Liverpool’s startling blend of pace, energy and teamwork claims its latest victim in Hull City

Richard Jolly reflects on another emphatic Liverpool performance as Jurgen Klopp's side continue their fine form with a dismantling of Hull City.
Sadio Mane, left, has started to personify Liverpool, in both his pace and his relentlessness. Dave Howarth / PA
Sadio Mane, left, has started to personify Liverpool, in both his pace and his relentlessness. Dave Howarth / PA

Liverpool 5 Hull City 1

Man of the Match: Philippe Coutinho (Liverpool)

When James Milner converted his second penalty of the afternoon, it was Liverpool’s fifth goal of the game and their 16th of the Premier League season. Not one has come from the player operating as the designated striker.

It is an extraordinary statistic, illustrating Jurgen Klopp’s ethos and underlining the transformation of a team. There is an emphasis on the collective at Anfield, an example of what players with a mutual emphasis on pace, energy, quality and teamwork can achieve when allied with each other.

They had already proved capable of winning at Chelsea and Arsenal and of beating Leicester City. Now the champions’ conquerors Hull City were put to the sword in what is becoming familiar, but remains startling, fashion.

“The first half was brilliant,” said Klopp, grinning a 100-yard grin. “That was how football should be.” It was his vision. High-speed players converge infield with a blur of attacking midfielders. They assault opponents from the start, charging into leads. Routs are becoming commonplace. “Liverpool are flying,” said Hull caretaker-manager Mike Phelan.

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He watched as Liverpool scored five times. Klopp, who turns his back when his side have penalties, only saw three of their goals, but they included a special strike from Philippe Coutinho and two instances of slick combination play.

Liverpool’s opener bore certain similarities with their first goal against Leicester. That, too, stemmed from the left flank and involved Milner. On both occasions, a forward dragged defenders out of position with a decoy run and Roberto Firmino’s unselfishness bore dividends as Coutinho was able to find Adam Lallana. He found the corner of the net.

There was a second sense of déjà vu. Hull have been depleted by half-time in successive weeks, each for the same reason. Like Jake Livermore against Arsenal, Ahmed Elmohamady was deemed guilty of deliberate handball. He had executed one goalline clearance to deny Coutinho entirely legally. A second involved use of his right arm, the Egyptian fullback was expelled and the reliable Milner converted the penalty. “No qualms,” Phelan said. “The rules are there.”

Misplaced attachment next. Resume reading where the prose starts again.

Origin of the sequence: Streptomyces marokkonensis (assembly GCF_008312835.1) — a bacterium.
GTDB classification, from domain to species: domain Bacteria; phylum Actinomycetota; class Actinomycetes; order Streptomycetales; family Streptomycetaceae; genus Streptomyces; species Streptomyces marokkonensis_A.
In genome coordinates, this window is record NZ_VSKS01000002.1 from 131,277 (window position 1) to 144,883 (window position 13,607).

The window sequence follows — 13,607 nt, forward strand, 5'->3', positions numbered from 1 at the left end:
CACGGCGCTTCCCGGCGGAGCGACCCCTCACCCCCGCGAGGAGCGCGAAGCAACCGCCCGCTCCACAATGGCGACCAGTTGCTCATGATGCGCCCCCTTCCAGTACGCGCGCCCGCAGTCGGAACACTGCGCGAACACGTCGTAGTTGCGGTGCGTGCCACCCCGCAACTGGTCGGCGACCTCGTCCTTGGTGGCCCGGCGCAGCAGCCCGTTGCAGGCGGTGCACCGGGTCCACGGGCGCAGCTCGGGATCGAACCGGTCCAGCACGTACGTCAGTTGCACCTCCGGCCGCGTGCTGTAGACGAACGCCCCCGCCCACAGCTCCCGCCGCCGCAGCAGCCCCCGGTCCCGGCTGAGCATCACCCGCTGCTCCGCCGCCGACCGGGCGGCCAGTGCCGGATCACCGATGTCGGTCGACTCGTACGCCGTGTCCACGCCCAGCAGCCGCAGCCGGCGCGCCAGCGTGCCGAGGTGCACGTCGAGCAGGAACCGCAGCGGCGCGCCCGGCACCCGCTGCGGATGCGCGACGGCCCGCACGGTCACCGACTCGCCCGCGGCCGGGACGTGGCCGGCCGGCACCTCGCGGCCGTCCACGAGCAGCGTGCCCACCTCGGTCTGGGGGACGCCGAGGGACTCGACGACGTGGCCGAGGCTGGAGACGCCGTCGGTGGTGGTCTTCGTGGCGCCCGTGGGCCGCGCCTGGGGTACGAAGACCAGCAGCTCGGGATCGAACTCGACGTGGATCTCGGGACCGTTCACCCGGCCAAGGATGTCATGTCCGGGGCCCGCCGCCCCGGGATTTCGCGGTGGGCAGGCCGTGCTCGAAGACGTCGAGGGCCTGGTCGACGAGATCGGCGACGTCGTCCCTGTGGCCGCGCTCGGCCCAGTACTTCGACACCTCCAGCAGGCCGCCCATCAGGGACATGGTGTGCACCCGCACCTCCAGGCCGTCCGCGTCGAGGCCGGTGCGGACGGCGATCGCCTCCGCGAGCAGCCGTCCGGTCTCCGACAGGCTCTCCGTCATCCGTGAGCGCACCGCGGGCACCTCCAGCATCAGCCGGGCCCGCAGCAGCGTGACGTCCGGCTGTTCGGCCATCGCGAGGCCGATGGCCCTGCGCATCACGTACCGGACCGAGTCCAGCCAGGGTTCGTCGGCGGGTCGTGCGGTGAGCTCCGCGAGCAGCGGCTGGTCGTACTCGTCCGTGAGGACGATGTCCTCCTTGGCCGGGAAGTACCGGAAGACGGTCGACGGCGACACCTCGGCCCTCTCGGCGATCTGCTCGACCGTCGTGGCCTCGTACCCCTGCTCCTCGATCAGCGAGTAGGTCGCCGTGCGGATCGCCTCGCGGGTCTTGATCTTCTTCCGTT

It left Hull’s 10 men with an impossible task. Even when Sadio Mane struck the bar, it only kept him off the scoresheet for a few minutes. The Senegalese forward fired in a low shot after accepting a pass from Lallana, who had the confidence to execute a Cruyff turn before finding his colleague. If Mane has started to personify Liverpool, in both his pace and his relentlessness, Lallana embodies their improvement under Klopp.

After his first game, a 0-0 draw at Tottenham, the German said that Lallana could be 20-30 per cent better. He is now, a decisive, driving force who was deservedly afforded a standing ovation. He has added the goals his game long lacked.

Coutinho has been encouraged to shoot more by Klopp. It has resulted in a flurry of memorable goals. The latest was bent in from 30 yards. “He always scores like this,” Klopp said.

David Marshall was given no chance. The Scot, signed from Cardiff at the end of the transfer window, had the busiest of league debuts. He made several fine saves, but retrieved the ball from his net five times. The last came courtesy of Milner’s second penalty, won by Daniel Sturridge, who was confined to a cameo.

The tireless Firmino was preferred, just as Loris Karius displaced the dropped Simon Mignolet in goal. The newcomer was both powerless and blameless when David Meyler pulled a goal back for Hull, but he was one of five Klopp signings in the starting XI. The winds of change are blowing at a blustery Anfield, and Hull, a bogey side of Brendan Rodgers’ Liverpool, were swept away in a tornado.

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Published: September 24, 2016 04:00 AM


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